We would like to welcome everyone to the neighborhood! We want to work together to preserve the neighborhood feel by keeping it neat and clean.
Thank you for paying your HOA dues in a timely manner. We are fortunate to have the City of Newcastle responsible for maintaining the play ground and adjoining trees, the cul-de-sac green area, and the walking trail and area between 115th & 72nd. We are working with them to ensure that these areas are maintained properly.
The HOA is responsible for maintaining the entrance monument and surrounding vegetation, the open space behind the homes on the West side of 115th and the street lights in the neighborhood. We also maintain all the planter strips in the neighborhood.
Dues are payable once per year. Presently, the annual amount due is $220 per year. These are usually due in January, we usually try to get the billing out in December. Please pay your dues promptly. Please be aware that dues payments are mandatory and required. This requirement is recorded on the deed to your property, and you should have been informed of it when you purchased your house.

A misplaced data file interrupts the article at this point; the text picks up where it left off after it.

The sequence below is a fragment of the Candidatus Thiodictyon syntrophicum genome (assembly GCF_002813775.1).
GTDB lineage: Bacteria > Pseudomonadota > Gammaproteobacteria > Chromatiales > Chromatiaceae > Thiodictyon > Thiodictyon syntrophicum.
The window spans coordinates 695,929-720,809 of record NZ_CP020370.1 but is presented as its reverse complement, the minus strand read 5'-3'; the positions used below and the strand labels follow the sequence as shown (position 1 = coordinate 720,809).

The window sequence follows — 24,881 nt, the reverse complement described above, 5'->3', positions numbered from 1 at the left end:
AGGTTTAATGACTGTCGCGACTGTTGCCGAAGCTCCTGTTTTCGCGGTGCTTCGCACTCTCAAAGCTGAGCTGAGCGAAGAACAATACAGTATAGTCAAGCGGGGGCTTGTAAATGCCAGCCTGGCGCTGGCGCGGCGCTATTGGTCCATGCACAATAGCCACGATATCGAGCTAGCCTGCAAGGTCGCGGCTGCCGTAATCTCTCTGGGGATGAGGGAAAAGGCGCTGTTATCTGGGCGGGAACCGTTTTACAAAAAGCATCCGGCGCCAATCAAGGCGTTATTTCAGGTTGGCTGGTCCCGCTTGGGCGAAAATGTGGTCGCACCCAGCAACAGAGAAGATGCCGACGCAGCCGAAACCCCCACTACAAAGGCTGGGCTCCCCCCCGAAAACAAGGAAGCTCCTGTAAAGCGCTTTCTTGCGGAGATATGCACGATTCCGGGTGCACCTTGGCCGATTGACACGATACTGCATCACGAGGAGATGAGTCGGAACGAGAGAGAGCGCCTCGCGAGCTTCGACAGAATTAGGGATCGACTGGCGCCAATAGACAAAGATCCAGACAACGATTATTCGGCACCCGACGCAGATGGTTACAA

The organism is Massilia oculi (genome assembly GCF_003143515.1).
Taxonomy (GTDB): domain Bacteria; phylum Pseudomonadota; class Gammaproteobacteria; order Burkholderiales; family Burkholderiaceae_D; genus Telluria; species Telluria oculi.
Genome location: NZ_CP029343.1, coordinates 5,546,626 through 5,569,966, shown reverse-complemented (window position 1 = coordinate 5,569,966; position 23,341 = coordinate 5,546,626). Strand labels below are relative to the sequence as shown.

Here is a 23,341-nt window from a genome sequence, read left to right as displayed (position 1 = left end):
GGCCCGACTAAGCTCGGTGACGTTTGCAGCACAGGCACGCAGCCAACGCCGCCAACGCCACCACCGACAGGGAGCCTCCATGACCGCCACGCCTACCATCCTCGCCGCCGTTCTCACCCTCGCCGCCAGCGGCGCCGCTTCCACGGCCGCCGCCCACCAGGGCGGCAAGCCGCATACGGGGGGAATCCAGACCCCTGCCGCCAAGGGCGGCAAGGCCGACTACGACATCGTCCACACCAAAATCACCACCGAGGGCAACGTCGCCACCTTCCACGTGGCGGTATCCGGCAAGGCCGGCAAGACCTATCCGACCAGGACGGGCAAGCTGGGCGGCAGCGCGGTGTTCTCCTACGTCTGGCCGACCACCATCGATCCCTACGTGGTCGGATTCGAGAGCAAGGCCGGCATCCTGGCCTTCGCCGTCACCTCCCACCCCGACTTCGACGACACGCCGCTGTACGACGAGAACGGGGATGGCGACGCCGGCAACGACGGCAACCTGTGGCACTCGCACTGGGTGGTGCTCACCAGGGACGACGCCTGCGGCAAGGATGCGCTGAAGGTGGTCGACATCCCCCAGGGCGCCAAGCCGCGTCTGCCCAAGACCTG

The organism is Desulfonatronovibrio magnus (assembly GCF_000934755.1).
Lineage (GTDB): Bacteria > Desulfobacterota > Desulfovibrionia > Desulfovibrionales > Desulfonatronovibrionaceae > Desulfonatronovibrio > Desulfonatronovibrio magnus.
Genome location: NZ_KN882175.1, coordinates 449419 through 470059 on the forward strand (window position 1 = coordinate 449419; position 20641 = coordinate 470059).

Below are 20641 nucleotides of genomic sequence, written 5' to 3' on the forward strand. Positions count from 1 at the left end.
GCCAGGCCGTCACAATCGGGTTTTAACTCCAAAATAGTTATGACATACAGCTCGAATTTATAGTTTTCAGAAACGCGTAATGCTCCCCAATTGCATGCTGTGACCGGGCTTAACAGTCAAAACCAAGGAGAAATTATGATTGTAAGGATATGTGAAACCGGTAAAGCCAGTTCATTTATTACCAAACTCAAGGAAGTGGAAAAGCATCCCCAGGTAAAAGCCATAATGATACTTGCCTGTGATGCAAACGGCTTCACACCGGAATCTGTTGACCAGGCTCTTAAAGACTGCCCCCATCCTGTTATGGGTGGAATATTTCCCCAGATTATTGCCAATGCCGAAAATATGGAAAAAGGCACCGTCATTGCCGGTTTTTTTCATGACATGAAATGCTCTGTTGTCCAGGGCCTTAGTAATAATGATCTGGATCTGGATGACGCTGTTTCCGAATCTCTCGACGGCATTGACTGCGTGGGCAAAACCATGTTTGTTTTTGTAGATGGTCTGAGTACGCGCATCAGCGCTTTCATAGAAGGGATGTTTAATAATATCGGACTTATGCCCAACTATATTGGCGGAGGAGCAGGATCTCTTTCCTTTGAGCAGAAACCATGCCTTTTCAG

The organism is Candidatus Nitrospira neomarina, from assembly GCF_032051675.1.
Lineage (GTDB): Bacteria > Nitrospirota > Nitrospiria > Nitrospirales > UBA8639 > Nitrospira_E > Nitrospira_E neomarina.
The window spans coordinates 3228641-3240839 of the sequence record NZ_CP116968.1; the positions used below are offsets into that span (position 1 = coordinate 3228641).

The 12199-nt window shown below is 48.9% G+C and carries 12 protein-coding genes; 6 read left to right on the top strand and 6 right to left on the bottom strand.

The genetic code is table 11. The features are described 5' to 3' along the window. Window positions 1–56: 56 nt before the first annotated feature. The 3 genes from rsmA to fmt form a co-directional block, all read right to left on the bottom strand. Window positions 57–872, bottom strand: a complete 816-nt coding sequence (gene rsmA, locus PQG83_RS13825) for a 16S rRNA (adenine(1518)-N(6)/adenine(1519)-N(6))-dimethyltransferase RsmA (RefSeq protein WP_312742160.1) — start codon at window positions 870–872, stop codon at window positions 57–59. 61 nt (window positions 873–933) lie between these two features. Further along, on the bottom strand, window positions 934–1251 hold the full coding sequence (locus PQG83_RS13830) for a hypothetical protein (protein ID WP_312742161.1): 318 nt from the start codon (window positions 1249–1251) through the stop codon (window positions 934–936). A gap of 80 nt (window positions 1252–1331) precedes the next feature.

Delinquent dues are not tolerated in any way. Dues that are delinquent will be assessed a mandatory penalty. If dues are still not paid, a legal lien will be filed with King County against your property. This would block you from selling your home before you paid your dues. In very late and extreme cases, the HOA can legally foreclose on your property for unpaid dues, much the same way a bank can foreclose on your property if you don't pay your mortgage.